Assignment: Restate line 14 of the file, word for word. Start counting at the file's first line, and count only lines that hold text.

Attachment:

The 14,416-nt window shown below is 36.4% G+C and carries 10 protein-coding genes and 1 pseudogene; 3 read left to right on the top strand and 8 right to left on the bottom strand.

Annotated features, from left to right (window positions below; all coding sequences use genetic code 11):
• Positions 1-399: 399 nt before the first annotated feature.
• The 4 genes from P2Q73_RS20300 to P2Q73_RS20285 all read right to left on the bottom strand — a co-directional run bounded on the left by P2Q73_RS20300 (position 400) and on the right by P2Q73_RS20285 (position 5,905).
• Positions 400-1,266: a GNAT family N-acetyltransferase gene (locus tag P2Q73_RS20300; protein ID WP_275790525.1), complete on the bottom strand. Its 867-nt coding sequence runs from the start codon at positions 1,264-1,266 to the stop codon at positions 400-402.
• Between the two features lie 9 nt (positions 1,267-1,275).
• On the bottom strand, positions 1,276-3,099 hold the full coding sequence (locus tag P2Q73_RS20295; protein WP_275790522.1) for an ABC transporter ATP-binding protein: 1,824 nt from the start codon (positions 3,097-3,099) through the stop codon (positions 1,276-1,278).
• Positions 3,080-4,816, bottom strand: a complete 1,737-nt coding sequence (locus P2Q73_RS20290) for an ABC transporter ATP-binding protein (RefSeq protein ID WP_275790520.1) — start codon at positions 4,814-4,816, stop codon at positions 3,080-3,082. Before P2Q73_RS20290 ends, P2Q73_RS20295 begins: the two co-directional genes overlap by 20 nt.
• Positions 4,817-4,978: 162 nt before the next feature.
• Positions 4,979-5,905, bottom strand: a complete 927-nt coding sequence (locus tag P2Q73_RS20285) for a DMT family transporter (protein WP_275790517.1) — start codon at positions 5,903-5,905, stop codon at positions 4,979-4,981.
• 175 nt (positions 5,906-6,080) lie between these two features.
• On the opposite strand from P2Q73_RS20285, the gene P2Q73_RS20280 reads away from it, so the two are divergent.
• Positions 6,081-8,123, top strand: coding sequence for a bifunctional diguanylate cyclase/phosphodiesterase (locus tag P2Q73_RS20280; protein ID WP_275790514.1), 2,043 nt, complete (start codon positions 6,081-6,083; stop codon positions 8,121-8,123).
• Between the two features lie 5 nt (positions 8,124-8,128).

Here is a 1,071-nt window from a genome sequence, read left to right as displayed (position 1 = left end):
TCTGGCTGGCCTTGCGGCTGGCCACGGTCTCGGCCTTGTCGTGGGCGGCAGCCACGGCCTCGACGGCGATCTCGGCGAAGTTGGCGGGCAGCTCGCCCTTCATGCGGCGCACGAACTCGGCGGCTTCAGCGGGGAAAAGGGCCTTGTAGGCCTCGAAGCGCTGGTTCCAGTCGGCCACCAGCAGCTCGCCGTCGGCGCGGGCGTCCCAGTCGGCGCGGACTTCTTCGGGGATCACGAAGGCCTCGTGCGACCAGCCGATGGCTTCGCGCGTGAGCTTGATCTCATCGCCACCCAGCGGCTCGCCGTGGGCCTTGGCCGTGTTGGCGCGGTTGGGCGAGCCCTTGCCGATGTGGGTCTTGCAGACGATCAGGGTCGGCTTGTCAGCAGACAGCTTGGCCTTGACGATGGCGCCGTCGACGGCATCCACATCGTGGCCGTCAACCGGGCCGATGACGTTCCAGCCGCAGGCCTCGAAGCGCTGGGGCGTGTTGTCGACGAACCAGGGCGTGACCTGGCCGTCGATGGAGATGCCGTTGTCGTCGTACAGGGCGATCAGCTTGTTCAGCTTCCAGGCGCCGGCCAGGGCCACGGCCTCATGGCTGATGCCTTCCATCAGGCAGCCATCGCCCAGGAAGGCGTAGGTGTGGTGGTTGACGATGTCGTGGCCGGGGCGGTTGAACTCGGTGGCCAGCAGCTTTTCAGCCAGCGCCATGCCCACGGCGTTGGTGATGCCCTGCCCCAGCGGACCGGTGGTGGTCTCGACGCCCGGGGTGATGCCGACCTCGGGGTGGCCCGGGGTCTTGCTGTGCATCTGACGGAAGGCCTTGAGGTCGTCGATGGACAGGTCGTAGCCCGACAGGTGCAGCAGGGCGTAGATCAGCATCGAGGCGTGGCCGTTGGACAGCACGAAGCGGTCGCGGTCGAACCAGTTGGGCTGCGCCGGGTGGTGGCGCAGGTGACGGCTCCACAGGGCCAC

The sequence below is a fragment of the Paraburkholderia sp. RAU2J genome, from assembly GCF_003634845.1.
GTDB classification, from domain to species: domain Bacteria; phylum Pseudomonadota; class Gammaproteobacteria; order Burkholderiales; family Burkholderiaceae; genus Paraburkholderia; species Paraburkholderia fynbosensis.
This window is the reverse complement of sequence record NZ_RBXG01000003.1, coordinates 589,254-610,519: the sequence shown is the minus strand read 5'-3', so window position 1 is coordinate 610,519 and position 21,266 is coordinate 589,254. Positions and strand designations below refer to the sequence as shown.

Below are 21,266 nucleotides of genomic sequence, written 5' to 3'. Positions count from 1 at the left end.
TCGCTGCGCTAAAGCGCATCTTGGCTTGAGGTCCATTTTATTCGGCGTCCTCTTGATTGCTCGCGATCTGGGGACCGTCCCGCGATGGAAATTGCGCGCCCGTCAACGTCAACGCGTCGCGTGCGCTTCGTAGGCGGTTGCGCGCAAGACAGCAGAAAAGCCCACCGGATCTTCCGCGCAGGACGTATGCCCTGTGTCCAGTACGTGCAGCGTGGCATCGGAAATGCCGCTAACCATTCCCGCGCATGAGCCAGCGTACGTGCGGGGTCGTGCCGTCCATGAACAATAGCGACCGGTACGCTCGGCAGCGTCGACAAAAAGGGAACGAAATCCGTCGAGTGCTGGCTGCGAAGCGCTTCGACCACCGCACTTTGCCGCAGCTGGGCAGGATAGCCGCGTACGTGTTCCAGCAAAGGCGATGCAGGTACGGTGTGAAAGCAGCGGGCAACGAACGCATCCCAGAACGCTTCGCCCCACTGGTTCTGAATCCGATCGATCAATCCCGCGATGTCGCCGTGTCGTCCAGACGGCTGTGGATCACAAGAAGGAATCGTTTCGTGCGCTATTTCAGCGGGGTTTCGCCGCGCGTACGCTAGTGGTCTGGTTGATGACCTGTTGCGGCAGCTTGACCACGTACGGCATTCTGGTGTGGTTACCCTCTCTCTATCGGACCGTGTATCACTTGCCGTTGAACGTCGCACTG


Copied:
• Between the two features lie 5 nt (positions 8,124-8,128).